It was another short day in the sunny, warmer climate around Lake Bolsena. Despite many steep but short climbs and descents in the mountains overlooking the lake, some of the forest trails that we had today were the best that we have seen in Italy.
The short day also led to the late start and dawdling again. I suppose we are just realising that the hardest of days are behind us and we have a week of short to normal length days ahead. We only have one week left. Again today, we started walking like its a stroll in the park but at the first of those steep hills that we got to, the Francigena reminded us that we are not in Rome yet.
While the routes today were often on mountain trails and several bits in very lovely, shaded forest paths, this was the first day that I was not impressed by the trail signage. They have obviously made some recent changes in the route and old signs were still in place, competing with new ones and there were some forks or turns that had no signs at all. I hope that is not what the next six days are like. The GPS came in very useful today.
One of the more unusual recent changes in the route is a detour just before entering the outskirts of Montefiascone that added about 600m to the distance today. When the new sign said to turn right but my GPS route said to turn left, I tried to figure out the reason for the change. It appeared that they just wanted us to pass the church of San Pancrazio. With a name like that, I was intrigued and took the new route. Sure enough, as we approached the church, the VF signs directed us walk up the very steep driveway where, in front of the church, was a sign that said it was exactly 100km from the tomb of St. Peter in the Vatican City. Wow, that was cool. Wait a second though… I know we have more than 100km to walk. I wonder if that distance is “as the crow flies”. I checked my GPS. No, that wasn’t it. Rome is 80km away by that reckoning. I wondered, then checked the GPS: how far is it to drive to Vatican City? The GPS suggested the most direct route to St. Peter’s Square. It was exactly 100km. So what!?!? We walked a extra 600m to see a sign about the driving distance left before arriving in Rome!?!? In the words of the prophet, written on the subway walls, “What the hell???”
Again, we know there are other pilgrims around because we saw them in Bolsena yesterday and we’ve already seen a few who we recognise here in Montefiascone. I’m just going to make the assumption that they start walking earlier than we do. We only saw two people in our direction today and they both were carrying day packs. They also had a small dog in tow. I do not think they were doing much more than a portion of today’s walk. We did meet two Auusie ladies who said they were walking from Viterbo to Oviedo over five days. I have heard of Oviedo before but was having trouble placing just where it was on a map. I just checked, it’s in northern Spain near Leon. I guess I did not hear her right.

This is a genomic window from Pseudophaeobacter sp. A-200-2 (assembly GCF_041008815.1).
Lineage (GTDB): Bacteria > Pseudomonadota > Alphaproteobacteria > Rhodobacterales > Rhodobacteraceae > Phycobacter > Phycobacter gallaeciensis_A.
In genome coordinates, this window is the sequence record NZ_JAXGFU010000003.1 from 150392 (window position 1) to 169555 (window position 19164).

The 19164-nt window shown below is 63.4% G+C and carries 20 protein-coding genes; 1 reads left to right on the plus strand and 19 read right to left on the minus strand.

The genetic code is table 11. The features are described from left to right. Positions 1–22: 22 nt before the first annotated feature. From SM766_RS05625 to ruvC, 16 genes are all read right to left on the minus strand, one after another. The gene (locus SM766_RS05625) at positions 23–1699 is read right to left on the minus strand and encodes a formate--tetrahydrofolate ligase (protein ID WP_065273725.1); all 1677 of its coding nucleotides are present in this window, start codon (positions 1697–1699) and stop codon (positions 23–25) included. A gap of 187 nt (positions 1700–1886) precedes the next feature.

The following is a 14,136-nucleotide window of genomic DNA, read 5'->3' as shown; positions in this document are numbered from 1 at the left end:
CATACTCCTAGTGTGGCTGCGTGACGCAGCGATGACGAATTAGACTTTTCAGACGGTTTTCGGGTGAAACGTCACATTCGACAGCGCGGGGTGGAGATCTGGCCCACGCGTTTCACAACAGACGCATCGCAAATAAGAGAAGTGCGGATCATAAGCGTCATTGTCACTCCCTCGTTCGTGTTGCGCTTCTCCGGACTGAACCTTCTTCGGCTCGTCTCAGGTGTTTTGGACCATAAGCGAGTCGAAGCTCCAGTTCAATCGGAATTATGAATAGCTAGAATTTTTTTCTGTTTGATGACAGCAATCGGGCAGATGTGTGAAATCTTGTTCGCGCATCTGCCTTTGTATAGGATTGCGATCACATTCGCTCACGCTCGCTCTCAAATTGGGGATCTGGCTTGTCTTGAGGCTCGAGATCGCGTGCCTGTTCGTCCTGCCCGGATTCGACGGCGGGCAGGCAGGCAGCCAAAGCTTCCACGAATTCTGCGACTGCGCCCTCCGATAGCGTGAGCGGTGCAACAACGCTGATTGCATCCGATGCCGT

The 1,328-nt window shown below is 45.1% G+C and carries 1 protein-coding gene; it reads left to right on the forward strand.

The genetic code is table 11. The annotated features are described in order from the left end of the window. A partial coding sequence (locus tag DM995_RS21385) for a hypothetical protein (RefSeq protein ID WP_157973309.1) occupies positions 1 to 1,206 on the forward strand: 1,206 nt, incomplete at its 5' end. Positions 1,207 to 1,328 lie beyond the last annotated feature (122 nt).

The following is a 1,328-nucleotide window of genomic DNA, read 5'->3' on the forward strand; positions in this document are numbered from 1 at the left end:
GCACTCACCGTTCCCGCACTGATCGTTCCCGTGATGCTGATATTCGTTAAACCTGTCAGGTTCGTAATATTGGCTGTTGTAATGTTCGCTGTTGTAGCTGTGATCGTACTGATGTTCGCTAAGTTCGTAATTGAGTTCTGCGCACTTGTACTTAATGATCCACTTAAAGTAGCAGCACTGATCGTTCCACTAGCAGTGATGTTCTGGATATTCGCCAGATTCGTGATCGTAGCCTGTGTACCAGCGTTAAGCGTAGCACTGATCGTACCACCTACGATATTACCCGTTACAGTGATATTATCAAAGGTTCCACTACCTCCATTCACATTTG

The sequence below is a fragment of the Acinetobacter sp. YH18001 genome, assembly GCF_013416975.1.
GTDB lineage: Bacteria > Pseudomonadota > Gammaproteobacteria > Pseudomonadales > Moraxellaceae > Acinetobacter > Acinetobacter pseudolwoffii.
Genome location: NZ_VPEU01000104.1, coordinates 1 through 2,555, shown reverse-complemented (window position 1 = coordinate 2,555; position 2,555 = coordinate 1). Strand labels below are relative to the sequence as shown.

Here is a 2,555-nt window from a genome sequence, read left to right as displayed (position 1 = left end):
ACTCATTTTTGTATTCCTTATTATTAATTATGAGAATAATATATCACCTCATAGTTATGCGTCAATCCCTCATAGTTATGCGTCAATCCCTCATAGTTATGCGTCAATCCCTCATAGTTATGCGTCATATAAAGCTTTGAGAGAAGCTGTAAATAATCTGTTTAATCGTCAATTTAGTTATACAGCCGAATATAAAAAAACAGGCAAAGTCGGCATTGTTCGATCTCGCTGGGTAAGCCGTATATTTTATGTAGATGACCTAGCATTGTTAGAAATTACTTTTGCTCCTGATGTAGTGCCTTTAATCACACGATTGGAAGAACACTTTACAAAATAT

I’ve said before that one of the joys of walking these long trails is when you first see the city or village that is your destination for the day. It gives you a goal and tells you that you are close. This is, however, not always the case. As with Radicolfani, Montefiascone, sits high on a hill that is easy to see from a great distance. While beautiful, it can also be disheartening. “We have all the distance to go, then, we have to climb that!!!” Uggh.
We were promised some trails today along Roman roads but I believe that part must have been cut out by the recent changes. Over the walks in Spain, I learned to recognise Roman roads and I am pretty sure there were none today. We did pass by some ruins and a necropolis from more than two thousand years ago but I had to rely on a sign to tell me that. We didn’t see anything like that at all. The sign was near a beautiful shaded picnic area though and maybe, I was just admiring that too much.
We have not had gelato for a while so our promise for the day was to stop in the first gelateria that we saw along the route. I nearly died of impatience though because there was not a single store of any sort along today’s route until we arrived in Montefiascone. Furthermore, the first cafe or bar that we saw that sold ice cream was the one attached to our hotel. The promise was that we would have a gelato before checking into the hotel or even having lunch or another snack. Much to our horror, the only ice cream they had downstairs was Walls, Magnum and other mass produced crap. Fortunately, just across the square was a real gelateria and I had the best, smoothest, creamiest, sweetest, mouthwatering caramel ice cream in the world. I darn near got a second helping right away.
For those following us, we used Booking.com again. We are fast becoming their top customers. The lodging for the day is an economy room at the Hotel Italia & Lombardi, just across the piazza / seven-way intersection from the gate to the old town. At 49€, it is closer to our budget. They only have wi-fi on the first floor and we are on the top floor, as far to the back as possible. That actually turned out well because there is a huge balcony outside our door, just perfect for stringing up our clothesline. With the sun and wind, we washed almost everything and it dried in about a half hour. You gotta love solar power.
Peace y’all. (And congratulations to Manchester United and Louis van Gaal)